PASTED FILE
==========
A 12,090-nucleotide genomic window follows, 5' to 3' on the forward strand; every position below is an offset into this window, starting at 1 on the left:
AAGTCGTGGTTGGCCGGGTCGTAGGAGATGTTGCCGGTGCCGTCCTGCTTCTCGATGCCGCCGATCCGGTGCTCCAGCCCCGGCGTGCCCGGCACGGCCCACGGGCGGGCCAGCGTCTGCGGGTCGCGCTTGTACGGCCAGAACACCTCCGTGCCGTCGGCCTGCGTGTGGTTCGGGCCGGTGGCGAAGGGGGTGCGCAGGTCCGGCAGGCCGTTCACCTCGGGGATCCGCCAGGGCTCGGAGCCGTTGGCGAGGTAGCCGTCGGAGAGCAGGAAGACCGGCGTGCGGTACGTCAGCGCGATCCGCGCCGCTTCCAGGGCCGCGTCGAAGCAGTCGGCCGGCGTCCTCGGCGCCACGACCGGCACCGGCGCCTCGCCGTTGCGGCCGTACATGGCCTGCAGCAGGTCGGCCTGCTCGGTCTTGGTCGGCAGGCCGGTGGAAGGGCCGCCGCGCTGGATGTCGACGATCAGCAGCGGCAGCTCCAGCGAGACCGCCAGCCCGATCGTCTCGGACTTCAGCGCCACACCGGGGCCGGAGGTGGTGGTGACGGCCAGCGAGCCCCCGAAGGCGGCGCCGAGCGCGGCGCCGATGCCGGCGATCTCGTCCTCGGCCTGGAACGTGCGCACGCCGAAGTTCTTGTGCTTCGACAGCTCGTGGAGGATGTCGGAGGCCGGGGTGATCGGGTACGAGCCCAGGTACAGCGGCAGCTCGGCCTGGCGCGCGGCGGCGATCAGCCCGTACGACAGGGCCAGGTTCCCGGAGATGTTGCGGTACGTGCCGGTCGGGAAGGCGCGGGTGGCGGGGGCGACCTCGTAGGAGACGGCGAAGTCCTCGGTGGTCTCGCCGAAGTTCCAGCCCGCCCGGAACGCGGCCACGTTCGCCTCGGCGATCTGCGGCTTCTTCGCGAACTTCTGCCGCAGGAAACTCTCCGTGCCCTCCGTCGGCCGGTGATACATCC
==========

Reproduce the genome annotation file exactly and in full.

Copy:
A 12,090-nucleotide genomic window follows, 5' to 3' on the forward strand; every position below is an offset into this window, starting at 1 on the left:
AAGTCGTGGTTGGCCGGGTCGTAGGAGATGTTGCCGGTGCCGTCCTGCTTCTCGATGCCGCCGATCCGGTGCTCCAGCCCCGGCGTGCCCGGCACGGCCCACGGGCGGGCCAGCGTCTGCGGGTCGCGCTTGTACGGCCAGAACACCTCCGTGCCGTCGGCCTGCGTGTGGTTCGGGCCGGTGGCGAAGGGGGTGCGCAGGTCCGGCAGGCCGTTCACCTCGGGGATCCGCCAGGGCTCGGAGCCGTTGGCGAGGTAGCCGTCGGAGAGCAGGAAGACCGGCGTGCGGTACGTCAGCGCGATCCGCGCCGCTTCCAGGGCCGCGTCGAAGCAGTCGGCCGGCGTCCTCGGCGCCACGACCGGCACCGGCGCCTCGCCGTTGCGGCCGTACATGGCCTGCAGCAGGTCGGCCTGCTCGGTCTTGGTCGGCAGGCCGGTGGAAGGGCCGCCGCGCTGGATGTCGACGATCAGCAGCGGCAGCTCCAGCGAGACCGCCAGCCCGATCGTCTCGGACTTCAGCGCCACACCGGGGCCGGAGGTGGTGGTGACGGCCAGCGAGCCCCCGAAGGCGGCGCCGAGCGCGGCGCCGATGCCGGCGATCTCGTCCTCGGCCTGGAACGTGCGCACGCCGAAGTTCTTGTGCTTCGACAGCTCGTGGAGGATGTCGGAGGCCGGGGTGATCGGGTACGAGCCCAGGTACAGCGGCAGCTCGGCCTGGCGCGCGGCGGCGATCAGCCCGTACGACAGGGCCAGGTTCCCGGAGATGTTGCGGTACGTGCCGGTCGGGAAGGCGCGGGTGGCGGGGGCGACCTCGTAGGAGACGGCGAAGTCCTCGGTGGTCTCGCCGAAGTTCCAGCCCGCCCGGAACGCGGCCACGTTCGCCTCGGCGATCTGCGGCTTCTTCGCGAACTTCTGCCGCAGGAAACTCTCCGTGCCCTCCGTCGGCCGGTGATACATCC